Albert Clark who is a board member of the CHCC says “Manny has tremendous energy and is a phenomenal guy. He was one of our first sharks on the panel last year and I believe he will continue to be a shark for many more years to come.”
Press confernce
7-Key Principles of Equity CrowdFunding: Title III
May 16th, 2016, San Francisco CA- With the launch of Title III of the JOBS Act, also known as regulation crowdfunding, DreamFunded.com co-founders Manny Fernandez and Rexford R. Hibbs hosted a press conference Monday morning to inform the public about 7 key aspects of equity crowdfunding that are important for all potential investors and startups to know and understand.

The long awaited implementation of Title III of the JOBS Act (crowdfunding) enable everyday americans to invest in private companies for the first time in 83 years. Since the signing of the jobs Act in 2012, many questions arose as to how the rules would take shape. “We believe there are some misconceptions surrounding the new rules that we wanted to clarify for the public. We broke them down into 7 key aspects that must be addressed.” said DreamFunded co-founder & CEO Manny Fernandez.

As the law goes into effect today, many equity crowdfunding platforms, including DreamFunded.com will look into participating in equity crowdfunding for non-accredited investors.

DreamFunded co-founder & COO Rexford R. Hibbs was very excited when he addressed the media this morning. “The implementations of Title III will allow everyday americans to have the opportunity to achieve financial success that was previously only reserved for high net-worth individuals. Finally, the playing field is level.”

Manny Fernandez broke down the Regulation CrowdFunding law into 7 Key Principles:

Broker Dealer / Funding Portals - All equity crowdfunding transactions must take place with either an internet based registered Broker/ Dealer or new type of online entity called a Funding Portal. Both outlets must register with FINRA.

Issuer Limits - The SEC placed limits on the amount that both startups can raise and investors can invest.

Startups can raise up to $1,000,000 using Regulation CrowdFunding in a 12-month period.

Investors, both accredited and non-accredited are limited to $2,000 or a percentage of their income or net-worth as follows:

5% if the investor's income or net-worth is under $100,000.

10% if the investor’s income or net-worth is over $100,000.

Maximum cap 100K over a 12-month period for both accredited and non-accredited investors who are investing in equity crowdfunding (ECF).

Required Disclosures - Before starting an ECF campaign, startups must provide SEC specific disclosures to the SEC and the appropriate broker / dealer or funding portal. Startups must file an offering memorandum (PPM) with the SEC that will be publicly available on the SEC’s Edgar System.

Financial Review - In order for startups to be able to raise funding using ECF they must have annual reviews of their finances as follows:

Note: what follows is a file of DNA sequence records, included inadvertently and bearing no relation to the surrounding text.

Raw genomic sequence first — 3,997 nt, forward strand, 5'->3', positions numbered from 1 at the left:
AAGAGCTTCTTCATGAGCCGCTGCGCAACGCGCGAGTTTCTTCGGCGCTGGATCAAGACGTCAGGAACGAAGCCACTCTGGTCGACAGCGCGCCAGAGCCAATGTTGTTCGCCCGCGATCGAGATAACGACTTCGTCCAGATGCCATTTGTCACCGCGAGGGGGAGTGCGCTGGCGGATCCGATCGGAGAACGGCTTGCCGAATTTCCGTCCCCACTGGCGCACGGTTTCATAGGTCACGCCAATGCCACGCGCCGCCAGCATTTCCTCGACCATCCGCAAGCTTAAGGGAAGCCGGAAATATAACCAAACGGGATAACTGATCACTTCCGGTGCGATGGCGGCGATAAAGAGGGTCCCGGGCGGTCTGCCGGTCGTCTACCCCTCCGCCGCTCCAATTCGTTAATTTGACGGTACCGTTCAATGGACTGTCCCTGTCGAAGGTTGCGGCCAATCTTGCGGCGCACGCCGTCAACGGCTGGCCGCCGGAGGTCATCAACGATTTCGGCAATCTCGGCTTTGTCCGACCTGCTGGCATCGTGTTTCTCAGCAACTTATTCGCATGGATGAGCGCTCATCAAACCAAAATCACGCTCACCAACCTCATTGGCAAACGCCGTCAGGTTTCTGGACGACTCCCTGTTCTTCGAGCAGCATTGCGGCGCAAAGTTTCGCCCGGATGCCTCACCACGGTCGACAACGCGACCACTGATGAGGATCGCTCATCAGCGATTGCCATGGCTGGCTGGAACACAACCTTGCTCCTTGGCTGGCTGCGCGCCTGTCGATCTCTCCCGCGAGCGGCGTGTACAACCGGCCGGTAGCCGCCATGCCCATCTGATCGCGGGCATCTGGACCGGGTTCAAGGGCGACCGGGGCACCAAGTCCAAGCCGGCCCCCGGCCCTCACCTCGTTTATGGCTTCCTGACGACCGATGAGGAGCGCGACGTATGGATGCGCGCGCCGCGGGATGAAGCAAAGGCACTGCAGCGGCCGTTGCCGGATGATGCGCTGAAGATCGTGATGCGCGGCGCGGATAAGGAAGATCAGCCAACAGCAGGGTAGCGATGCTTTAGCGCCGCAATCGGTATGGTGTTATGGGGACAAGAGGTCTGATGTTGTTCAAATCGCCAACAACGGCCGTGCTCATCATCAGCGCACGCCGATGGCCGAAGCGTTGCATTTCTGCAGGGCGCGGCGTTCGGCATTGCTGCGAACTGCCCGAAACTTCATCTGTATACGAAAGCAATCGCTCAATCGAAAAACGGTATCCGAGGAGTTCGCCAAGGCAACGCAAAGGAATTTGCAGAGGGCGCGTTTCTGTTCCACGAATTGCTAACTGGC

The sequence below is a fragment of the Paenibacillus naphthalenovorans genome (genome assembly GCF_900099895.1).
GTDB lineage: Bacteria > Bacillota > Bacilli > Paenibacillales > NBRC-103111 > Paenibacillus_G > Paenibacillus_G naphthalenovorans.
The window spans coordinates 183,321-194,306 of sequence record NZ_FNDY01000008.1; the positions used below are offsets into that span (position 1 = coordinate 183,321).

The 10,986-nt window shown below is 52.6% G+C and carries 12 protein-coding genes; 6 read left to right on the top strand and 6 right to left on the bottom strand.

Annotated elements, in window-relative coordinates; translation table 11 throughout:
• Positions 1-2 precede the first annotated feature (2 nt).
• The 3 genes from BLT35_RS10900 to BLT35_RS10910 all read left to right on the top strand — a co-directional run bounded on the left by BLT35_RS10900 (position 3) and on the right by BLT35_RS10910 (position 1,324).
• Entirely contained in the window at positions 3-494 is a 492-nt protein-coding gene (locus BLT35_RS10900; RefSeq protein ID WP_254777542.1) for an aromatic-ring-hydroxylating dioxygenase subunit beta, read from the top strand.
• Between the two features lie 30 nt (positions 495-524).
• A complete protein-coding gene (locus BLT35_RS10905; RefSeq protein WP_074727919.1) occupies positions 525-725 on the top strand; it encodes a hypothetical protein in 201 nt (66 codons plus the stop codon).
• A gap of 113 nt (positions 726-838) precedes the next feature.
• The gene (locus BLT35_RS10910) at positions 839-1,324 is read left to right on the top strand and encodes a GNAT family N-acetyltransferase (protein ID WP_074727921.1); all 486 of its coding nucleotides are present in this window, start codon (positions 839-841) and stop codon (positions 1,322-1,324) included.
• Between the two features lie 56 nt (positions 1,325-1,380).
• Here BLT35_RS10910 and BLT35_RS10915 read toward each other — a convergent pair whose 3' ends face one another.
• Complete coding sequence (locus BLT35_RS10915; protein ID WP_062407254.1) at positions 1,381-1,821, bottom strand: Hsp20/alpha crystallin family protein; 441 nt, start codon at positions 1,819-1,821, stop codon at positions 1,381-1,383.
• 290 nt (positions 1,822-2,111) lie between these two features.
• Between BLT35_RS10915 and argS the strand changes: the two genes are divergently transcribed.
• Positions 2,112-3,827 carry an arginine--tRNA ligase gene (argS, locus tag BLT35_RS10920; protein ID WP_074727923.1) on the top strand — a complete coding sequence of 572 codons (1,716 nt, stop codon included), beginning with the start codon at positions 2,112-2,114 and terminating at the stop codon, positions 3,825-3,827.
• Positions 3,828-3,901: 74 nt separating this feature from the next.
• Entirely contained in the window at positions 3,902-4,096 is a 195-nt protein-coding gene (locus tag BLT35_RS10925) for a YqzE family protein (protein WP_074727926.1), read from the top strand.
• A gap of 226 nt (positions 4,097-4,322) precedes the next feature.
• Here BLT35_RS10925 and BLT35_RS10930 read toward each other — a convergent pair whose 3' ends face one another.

100K max 12-month period with is certified by principal executive, CEO and also certain info from their tax returns.

100K-500K 12-month period- provide financial statement, which is reviewed by an independent accountant.

Startups looking to raise up to $1,000,000, the maximum amount allowed over a 12-month period, must provide financial statements audited by an external auditor.

Ongoing Reporting Requirements - Startups are required to file annual financial reports from the with the SEC but do not need to be reviewed or audited by an accountant or auditor after the original report. Each annual report must be reviewed by a principal executive officer and provide offering documents with all updated information without offering specific information. Updated financial statements do not have to be reviewed or audited by an accountant. When do the reporting requirements stop?

Full blown reporting company, such as an IPO.
All of shares were repurchase by the issuer or other party so there is no more outstanding shares that was sold thru equity crowdfunding.
If the company liquidates and goes bankrupt, the company does not have to continue reporting.
Filed at least one annual report and has less than 300 shareholders of record.
Filed at least 3 annual reports and the company has assets of less than 10 million dollars.

Furthermore, shareholder limits do not count if 3 of the following conditions are met:
Current in it’s ongoing reporting
Startup has a transfer agent
The assets of the company does not exceed 25 million dollars. If that happens the company has a grace period before company has to file the full blow reports and become a reporting company.

Resale Restrictions - Shares cannot be sold within 12-months of the purchase period unless any of the following exemptions are met:

Shares can be sold back to the company at any time.
If the shares are resold to an accredited investor.
If the shares are sold as part of a registered offering.
If the shares are transferred to a family member or in cases of death or divorce.
After 12-months (1-year), the shares will be freely tradeable.

Social Media & Pitching - One of the most important aspects of equity crowdfunding that most startup founders overlook is the importance of social media in relation to the success of their fundraising efforts. In most cases, startups will raise a significant amount of early funding from friends and family in their network. Having a strong social media presence on platforms like Twitter, Facebook and Linkedin can be the difference between success and failure. Another important aspect of equity crowdfunding that is overlooked is having a strong pitch deck. “On the due diligence team at DreamFunded.com and SF Angels Group I consistently review startups who submit sub-par pitch decks and it is often detrimental to the startup. Having a proper pitch deck can be the difference between funding someone’s dream and not at all. We have developed a free pitch deck guide that has helped startup founders raise millions of dollars. We want to help entrepreneurs succeed and we invite them to send an email to GetFunded@DreamFunded.com with the subject ‘Pitch Deck’ for a free copy.” said Rexford R. Hibbs.

To view the video of the press conference, visit: https://www.youtube.com/watch?v=t2ib9V9FaE4